How To Dehydrate Apples


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How To Dehydrate Apples recipe by Barefeet In The Kitchen

See these apples? These particular apples are now in a couple of quart sized mason jars waiting to be used for snacks and pies at a later day. I’m a complete novice right now, but I’m in the process of learning to dehydrate foods for my family.

Hopefully, I will also be learning how to use those foods later in the meals we love to eat. In the meantime, the apples turned out beautifully and we’ve all been enjoying eating them all by themselves.

How To Dehydrate Apples recipe by Barefeet In The Kitchen

I was seriously grateful for my apple corer/slicer this past week. It made quick work of prepping the apples for the dehydrator. Spraying them with lemon juice as I went along helped with preventing too much browning. When all of the apples were spread out on the trays, then they received a final spray of lemon juice before going into the dehydrator.

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 How To Dehydrate Apples recipe by Barefeet In The Kitchen

Once I’d done a few batches without the skin, I decided to skip peeling the apples and see how it turned out for us. As it turned out, I liked the apples with the peel the best of all. The texture was different, even the taste was slightly changed. Plus, the peel caused the apples to curl slightly, making them round and almost curled in a few instances. I can hardly wait to use them on salads.

How To Dehydrate Apples recipe by Barefeet In The Kitchen

Finished result: Approximately 24 apples fills a gallon sized ziploc with dehydrated apple slices. After processing over 100 apples, I am happy to have a great supply of snacks and apple slices set aside to use in pies and crumbles later this year.

My boys put the dried apples (without the skin) in their oatmeal the first morning after we made these and declared it awesome. If you are interested in learning more about dehydrating foods for your family, Dehydrate2Store has been an invaluable resource for me.

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Mary Younkin

Mary Younkin

Hi, I’m Mary. I’m the author, cook, photographer, and travel lover behind the scenes here at Barefeet In The Kitchen. I'm also the author of three cookbooks dedicated to making cooking from scratch as simple as possible.

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  1. Barefeet In The Kitchen says

    YAY! You are out of hiding. I love it! We used a case of honeycrisp apples. Those are still my favorite. I was thinking that granny smiths might be awesome as a snack though. I'll have to sample some of yours!

  2. DesperateHousewife says

    This is amazing. I remember visiting Taiwan 12 years ago and i saw a store selling all kinds of dehydrated vegetables and fruits as chips. It was really good and they were all very crispy like chips. Are these crispy? It would be a great idea for me to encourage my kids to eat vegetables in the form of chips.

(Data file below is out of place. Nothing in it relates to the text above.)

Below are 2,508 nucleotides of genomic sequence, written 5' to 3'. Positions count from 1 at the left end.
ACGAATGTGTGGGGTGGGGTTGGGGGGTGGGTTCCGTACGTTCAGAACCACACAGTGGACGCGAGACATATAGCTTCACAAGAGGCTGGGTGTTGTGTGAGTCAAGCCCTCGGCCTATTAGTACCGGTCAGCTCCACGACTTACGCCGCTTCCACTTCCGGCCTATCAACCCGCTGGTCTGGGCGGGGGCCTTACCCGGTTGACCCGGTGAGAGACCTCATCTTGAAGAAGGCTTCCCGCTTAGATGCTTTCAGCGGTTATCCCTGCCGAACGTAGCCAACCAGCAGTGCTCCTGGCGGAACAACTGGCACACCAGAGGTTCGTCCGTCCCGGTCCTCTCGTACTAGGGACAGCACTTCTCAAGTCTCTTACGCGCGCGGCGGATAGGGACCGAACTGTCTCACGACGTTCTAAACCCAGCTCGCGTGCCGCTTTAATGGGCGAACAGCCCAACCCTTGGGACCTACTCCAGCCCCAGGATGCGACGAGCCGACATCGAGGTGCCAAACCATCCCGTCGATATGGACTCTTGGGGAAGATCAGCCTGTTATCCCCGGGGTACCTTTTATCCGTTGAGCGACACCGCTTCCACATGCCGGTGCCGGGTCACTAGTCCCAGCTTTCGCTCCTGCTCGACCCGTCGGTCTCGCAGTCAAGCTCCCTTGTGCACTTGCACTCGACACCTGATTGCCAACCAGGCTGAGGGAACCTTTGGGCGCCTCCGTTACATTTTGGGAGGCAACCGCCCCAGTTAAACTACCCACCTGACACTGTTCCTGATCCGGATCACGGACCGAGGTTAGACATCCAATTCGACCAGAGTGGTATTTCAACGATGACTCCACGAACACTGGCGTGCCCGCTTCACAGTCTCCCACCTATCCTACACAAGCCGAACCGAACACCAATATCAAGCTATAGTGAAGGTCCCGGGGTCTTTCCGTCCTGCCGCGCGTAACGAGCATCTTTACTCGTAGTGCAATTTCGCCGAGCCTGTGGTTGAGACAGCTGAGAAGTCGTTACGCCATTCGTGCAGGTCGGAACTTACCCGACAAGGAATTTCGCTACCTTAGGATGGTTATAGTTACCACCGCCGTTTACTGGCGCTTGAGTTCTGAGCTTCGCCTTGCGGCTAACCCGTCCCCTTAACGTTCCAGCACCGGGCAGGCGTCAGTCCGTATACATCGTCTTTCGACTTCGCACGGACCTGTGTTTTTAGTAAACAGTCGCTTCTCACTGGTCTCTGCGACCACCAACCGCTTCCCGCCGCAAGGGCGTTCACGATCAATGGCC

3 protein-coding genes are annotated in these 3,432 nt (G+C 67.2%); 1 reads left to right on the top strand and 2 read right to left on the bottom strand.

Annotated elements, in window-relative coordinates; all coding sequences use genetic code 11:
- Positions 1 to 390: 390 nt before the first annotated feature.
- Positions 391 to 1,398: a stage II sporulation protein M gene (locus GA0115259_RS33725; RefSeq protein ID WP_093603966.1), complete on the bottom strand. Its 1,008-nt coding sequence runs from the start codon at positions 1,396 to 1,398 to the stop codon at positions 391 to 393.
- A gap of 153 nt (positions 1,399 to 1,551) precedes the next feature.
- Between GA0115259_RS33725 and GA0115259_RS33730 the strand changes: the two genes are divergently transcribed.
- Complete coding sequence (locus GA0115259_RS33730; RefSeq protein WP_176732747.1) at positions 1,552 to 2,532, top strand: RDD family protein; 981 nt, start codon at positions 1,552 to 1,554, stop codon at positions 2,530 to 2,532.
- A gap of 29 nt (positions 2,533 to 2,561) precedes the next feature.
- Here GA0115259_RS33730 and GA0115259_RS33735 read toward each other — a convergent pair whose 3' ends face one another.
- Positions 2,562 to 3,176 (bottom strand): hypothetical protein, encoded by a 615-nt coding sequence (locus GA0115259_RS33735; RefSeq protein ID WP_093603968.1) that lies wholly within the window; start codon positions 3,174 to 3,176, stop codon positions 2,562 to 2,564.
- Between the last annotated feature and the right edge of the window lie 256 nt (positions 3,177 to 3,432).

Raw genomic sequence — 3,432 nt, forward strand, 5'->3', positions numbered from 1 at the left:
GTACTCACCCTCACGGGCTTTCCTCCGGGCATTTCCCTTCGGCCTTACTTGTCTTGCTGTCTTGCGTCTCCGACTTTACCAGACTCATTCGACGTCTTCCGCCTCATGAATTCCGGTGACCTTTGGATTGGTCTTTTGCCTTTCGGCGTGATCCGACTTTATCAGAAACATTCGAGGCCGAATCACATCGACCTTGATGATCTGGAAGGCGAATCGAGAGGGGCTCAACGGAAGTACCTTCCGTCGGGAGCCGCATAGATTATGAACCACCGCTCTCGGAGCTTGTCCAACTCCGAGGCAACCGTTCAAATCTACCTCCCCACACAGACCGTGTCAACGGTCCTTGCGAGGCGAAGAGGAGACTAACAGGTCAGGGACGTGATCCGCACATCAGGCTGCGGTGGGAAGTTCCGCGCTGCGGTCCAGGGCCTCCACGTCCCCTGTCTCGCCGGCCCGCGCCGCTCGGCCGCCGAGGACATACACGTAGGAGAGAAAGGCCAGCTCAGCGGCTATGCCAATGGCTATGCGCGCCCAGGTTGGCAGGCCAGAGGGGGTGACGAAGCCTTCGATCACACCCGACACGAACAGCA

3. Prairie Pixie says

    Hi there,
    I found you after you commented on my blog (I'm still learning…)

    I'm just starting to experiment with dehydration. I bought a used Nesco for $10. I thought I'd try it first, then decide if more upscale equipment is in order.

    Two questions:
    What sort of dehydrator do you have?
    I'm thinking of starting with apples. It's that season and they seem to be easy. Am I right on the easy part?

  4. Barefeet In The Kitchen says

    I have an Excalibur Dehydrator and I love it. However, if you are new to dehydrating and just experimenting with it all, your deal on the Nesco sounds perfect.

    Apples are the perfect way to begin your dehydrating. They are very easy to dehydrate. Just slice thinly and spray with lemon juice to prevent browning. Then just turn on the machine.

    They will be delicious as apple chips and they can also be re-hydrated very easily and used in different ways. Feel free to comment again or email me if you have any more questions. I'm not an expert at all, but I'm happy to help if possible. Good luck!

  5. Erika says

    Hello Mary,

    I've slowly been introducing more food preservation into my life as a way to get out of the grocery store. I've canned for years, but I am always stumped on ways to use up what I make that isn't spaghetti sauce or cobbler. I notice you mentioned using dehydrated apples in a pie; how would that work? Do you re-hydrate your apples, or use them with fresh apples?

    • Mary says

      Hi Erika, In order to rehydrate them for pies and baking, you would want to place the dried apples in a container and cover them with just enough boiling hot water to rehydrate them. (If you add too much water, the apple flavor will be left in the water.) Good luck with it!

    • Mary says

      I just place them in a jar and store them in a cool dark cupboard. The ones I made were fine a year or two later. Make sure they are dry enough to click when you drop them on the counter and you shouldn't have any problems.

    • Paul S says

      my favorite apple for dehydrating use to be Jonagolds – have tried several other but eventually Honey Crisp which usually sells for double the price, are grabbing first place. They are like eating candy, but I have to admit more drying time of the slices is spent . So far this year i'm on my third bu of apples dried using a real simple Ronco five tray dehydrator.
      Each year i dry other items such as most of my spices. Will be following this site to see if there is another item looking promising for drying – storage and use.